the writing and photography of Neil Kramer

The Infomercial in the Donut Shop


Near my home is a little independent donut shop. I’ve never seen one person inside other than the owner — a petitie, middle-aged, Korean woman. I was driving by today and decided I was in the mood for a donut. I went in, ordered a jelly donut and cup of coffee, and sat down at the bright orange, plastic, uncomfortable, table/chair thingamajig that’s bolted to the floor. The donut and coffee were truly the worst coffee and donut I’ve ever tasted. As I sat eating my disgusting donut, the owner watched some infomercial on a 13″ TV sitting on the counter.

The infomercial was one of those get-rich-quick schemes:

“Use my stock market technique, and within two weeks, your two thousand will be two hundred thousand!”

As one “success story” after another gave his testimony, I could see the eyes of the donut woman widen. She was totally enraptured by what was being said.

I began to feel bad for this woman. She clearly had no talent in making either donuts or coffee. She was probably losing all her money in this awful donut shop. This type of infomercial preys on a woman like this — someone who may be uneducated or part of an immigrant community. It is these innocent people who don’t realize that it is all a scam.

“I put two thousand dollars into the stock market, and soon I was able to quit my job,” said some overly-eager male voice on the television. “Now I don’t spend time behind a desk, but behind the wheel of my new yacht!”

I felt anger at this scam artist on TV, with this modern era three-card Monte swindle. I was so furious that I squeezed my donut with my hand, shooting some jelly onto my shirt.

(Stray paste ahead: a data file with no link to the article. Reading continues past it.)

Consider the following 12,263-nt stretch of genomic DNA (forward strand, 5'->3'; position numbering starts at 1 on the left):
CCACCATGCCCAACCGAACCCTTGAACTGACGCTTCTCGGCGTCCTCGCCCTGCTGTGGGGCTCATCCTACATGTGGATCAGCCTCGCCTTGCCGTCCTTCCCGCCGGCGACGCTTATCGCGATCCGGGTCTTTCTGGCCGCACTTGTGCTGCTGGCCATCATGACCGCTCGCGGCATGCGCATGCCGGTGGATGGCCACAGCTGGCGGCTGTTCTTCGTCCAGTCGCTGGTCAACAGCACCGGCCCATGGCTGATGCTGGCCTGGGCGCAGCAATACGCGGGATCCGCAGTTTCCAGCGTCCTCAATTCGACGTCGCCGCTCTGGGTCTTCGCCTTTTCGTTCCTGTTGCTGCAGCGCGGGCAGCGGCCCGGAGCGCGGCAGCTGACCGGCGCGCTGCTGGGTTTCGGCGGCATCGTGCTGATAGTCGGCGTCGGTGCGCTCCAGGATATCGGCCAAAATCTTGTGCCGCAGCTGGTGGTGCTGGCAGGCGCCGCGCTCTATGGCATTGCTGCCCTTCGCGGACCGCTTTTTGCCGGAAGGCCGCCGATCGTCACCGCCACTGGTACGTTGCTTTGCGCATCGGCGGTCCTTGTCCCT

What was I to do? I had to warn her. I saw her writing some information on a piece of paper. Was she actually going to call these crooks?

I knew this really wasn’t my business, but I felt it was my duty to speak up. As an American citizen. As a Good Jew. I walked over to the counter. She pointed at the pile of donuts.

“Donut?” she asked.

“No, thank you,” I said. “I just wanted to tell you to be careful with these types of TV shows. They might look like real shows, but they are commercials. Don’t believe everything they tell you. You weren’t thinking of calling them up, were you?”

“Donut?” she asked again, being that it was the only English word she knew.

(photo by roadsidepictures via flickr)


  1. Hilly

    Well, you tried your donutty best, my friend.

    I have to admit that I am drawn to infomercials when I have insomnia…..not that I ever believe them but something about them entrances me and I watch 30 minutes of people telling me that I can be skinny and own a yacht, if i just send them three monthly installments of $49.95!

  2. Elisabeth

    Great story, Neil. Lots to think about, as far as language acquisition is concerned, for someone like me who is a language teacher. Immersion does not always seem to work, I guess.

    I seldom watch infomercials, and the ones that hail “get rich quickly” scams particularly irk me. But, even though I know that they are for a scam product too, I am fascinated by those Lipozene commercials.

  3. Edgy Mama

    Another reason we don’t have TV!

    So how to people who make horrible donuts and coffee and watch informercials all day stay in business?

    Now I’m all worried about this sweet Korean woman. Damn you, Neil.

  4. Alison

    You’re a good guy. Now tell us you’re NOT going to go back to check on the donut lady every once in a while.

  5. Caitlinator

    I hate that informercial. Even I, knowing it is a scam, feel myself drawn to the possibilities of easy money. You are a good soul.

  6. Daisy Mae